Picture 2 credits click here.

24 thoughts on “Is there hope for depression?

  1. I sometimes feel the emotion of hopelessness, but even when that’s not an issue I don’t have hope for the future. There would need to be a significant shift for the future to be positive, and there isn’t any reason to think such a shift would happen.

    Liked by 2 people

    1. 🤗 (=hugs minus the big smile)
      I sometimes do have hope for the future but every time my energy goes low and it knocks me back. My doctor told me that I may be enthusiastic and that I may be hopeful, that it can’t deplete my energy levels but it seems like it doesn’t repair itself overnight.
      I hope (!) that a small change can happen, we just don’t know. It is a long process and the outcome is uncertain.
      I found it a good article because the notion of hope was addressed and not everything was explained through symptoms, in some way it made sense to me. Thank you for commenting 🌼

      Liked by 1 person

  2. The arrows all look like a different length to me haha :0)
    This was a great read!
    More and more I’m learning to stay present and to not dwell on the past or the future. The corona virus is a great example, as is the chronic pain issue I’ve been dealing with. These are things I never could have predicted or prepared for.

    I have certainly felt hopelessness many times in life and looking back sharing with others was the most important factor in staying afloat.

    Liked by 2 people

    1. I’ve also come to the realization that all the worries I had weren’t considering nor depression nor the virus. It is very much a lesson in letting go and to be humble. Life is precious whatever it may bring us.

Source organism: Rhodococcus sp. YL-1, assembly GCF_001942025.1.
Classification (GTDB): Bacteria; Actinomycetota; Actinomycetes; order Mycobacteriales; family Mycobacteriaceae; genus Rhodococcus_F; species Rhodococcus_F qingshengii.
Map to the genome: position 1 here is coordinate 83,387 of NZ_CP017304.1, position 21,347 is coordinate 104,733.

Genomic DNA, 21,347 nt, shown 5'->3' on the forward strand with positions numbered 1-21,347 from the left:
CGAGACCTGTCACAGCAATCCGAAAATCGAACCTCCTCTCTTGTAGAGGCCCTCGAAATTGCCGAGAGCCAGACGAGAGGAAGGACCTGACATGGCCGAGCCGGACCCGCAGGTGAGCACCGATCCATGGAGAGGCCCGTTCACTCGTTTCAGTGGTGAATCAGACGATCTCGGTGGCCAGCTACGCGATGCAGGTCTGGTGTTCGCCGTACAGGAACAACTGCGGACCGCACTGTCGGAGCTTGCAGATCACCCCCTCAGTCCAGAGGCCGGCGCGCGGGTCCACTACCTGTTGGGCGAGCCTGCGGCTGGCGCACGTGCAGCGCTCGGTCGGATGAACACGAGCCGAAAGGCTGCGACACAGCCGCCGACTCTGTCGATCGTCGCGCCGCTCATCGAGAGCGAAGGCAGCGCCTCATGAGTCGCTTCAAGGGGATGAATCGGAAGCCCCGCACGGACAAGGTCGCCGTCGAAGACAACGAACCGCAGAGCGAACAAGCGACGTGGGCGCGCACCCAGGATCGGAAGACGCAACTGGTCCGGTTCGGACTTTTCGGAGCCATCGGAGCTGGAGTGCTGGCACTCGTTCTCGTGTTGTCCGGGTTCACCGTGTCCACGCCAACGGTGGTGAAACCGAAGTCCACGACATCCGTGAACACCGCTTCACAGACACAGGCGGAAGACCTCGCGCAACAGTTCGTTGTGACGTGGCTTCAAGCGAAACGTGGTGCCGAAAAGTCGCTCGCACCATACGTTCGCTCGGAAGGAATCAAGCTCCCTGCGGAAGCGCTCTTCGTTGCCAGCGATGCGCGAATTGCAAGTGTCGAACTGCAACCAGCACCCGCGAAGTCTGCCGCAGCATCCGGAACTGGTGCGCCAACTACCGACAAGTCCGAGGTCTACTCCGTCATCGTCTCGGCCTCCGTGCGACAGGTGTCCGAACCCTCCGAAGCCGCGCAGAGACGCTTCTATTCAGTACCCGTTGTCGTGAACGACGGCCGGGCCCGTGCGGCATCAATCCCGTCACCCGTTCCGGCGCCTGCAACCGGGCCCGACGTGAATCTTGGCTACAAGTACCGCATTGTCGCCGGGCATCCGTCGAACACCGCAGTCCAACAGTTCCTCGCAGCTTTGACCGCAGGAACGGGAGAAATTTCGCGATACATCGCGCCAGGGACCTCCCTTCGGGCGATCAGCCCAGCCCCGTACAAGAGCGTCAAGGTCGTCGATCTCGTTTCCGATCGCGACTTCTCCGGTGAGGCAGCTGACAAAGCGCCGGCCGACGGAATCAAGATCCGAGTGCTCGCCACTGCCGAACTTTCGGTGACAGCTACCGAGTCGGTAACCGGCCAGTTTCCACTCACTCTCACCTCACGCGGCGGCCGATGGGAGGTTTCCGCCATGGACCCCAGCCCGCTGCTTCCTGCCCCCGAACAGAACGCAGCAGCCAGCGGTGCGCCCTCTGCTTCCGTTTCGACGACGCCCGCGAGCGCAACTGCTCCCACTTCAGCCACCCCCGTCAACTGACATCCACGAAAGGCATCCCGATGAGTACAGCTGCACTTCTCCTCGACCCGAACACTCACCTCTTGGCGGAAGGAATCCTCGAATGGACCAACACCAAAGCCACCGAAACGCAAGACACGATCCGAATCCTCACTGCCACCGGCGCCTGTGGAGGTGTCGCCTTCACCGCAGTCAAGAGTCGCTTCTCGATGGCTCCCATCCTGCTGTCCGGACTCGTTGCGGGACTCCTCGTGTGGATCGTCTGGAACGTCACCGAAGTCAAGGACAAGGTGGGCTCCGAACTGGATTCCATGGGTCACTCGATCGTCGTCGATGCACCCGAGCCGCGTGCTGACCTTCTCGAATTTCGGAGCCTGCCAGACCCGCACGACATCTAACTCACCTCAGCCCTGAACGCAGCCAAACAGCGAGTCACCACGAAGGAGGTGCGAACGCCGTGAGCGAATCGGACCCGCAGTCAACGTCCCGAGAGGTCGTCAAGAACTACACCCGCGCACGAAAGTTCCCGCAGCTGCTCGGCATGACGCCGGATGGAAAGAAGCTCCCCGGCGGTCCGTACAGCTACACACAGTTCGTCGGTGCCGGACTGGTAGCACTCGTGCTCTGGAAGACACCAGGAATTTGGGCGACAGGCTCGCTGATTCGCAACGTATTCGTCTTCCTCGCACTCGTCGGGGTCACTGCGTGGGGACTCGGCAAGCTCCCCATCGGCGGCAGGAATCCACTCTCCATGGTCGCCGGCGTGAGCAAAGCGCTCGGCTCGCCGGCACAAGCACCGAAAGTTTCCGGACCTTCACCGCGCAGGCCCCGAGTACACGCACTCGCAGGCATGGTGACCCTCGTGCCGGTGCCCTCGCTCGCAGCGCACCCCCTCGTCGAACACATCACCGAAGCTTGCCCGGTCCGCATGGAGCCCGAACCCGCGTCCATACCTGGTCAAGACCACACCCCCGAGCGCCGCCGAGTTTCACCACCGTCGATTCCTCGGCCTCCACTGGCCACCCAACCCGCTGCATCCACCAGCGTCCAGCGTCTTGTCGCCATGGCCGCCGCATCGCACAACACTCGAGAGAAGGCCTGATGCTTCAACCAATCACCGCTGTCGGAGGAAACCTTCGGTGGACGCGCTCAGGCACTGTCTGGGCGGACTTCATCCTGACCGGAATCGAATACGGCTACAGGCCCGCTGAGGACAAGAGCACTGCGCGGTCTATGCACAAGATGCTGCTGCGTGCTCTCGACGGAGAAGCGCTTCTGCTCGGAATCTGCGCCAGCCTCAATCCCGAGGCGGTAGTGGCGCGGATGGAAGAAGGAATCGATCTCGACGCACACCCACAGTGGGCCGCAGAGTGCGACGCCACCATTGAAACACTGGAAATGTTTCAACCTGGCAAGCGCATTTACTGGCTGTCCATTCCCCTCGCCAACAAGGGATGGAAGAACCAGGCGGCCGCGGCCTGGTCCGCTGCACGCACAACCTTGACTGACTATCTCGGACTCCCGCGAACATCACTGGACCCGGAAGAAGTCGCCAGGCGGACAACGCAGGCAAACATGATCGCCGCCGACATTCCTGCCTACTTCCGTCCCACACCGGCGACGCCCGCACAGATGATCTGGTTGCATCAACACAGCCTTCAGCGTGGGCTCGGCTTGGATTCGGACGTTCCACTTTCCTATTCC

I need to learn to share more of my worries because it really stops the merry-go-round in my head. I’m glad you found it a great read, I guess it’s not the easiest subject but it meant something to me.
      The arrows are fun aren’t they? To me they seem all to point to connect with others as a preventing and healing factor with struggles.

      Liked by 1 person

      1. Sharing can be difficult, especially if we’ve been taught to hide our emotions and thoughts. Growing up my dad would make fun of me for crying and I’ve had to work so hard at showing emotions other than anger or distance. I grew such a tough exterior from a variety of things, and peeling back all those layers has been tough.

        Liked by 1 person

      2. I see, I was told, as I said, to ‘go on’ and not to complain or to even say something. I’m trying now to use more ‘I sentences’ Like ‘I feel that is not funny’ or ‘I feel hurt.’ For me that is a safe way to share my feelings and it doesn’t feel to me like I’m a burden or that I’m attacking the other person. I try to create a safe place to express my feelings as soon as I’m aware of them. It is a whole big lesson to learn!
        I do believe that you’re so sweet behind all those layers, as we all could read in your therapy experiences. Remember all the love you expressed? When we know that we’re a good person, some ‘minor’ feelings as there are frustration and so can come more easily. When your intentions are good, nothing bad can come out of it and nothing ‘evil’ will touch your core. That is how I try to look at things, it only took me a few years to change my feelings about myself!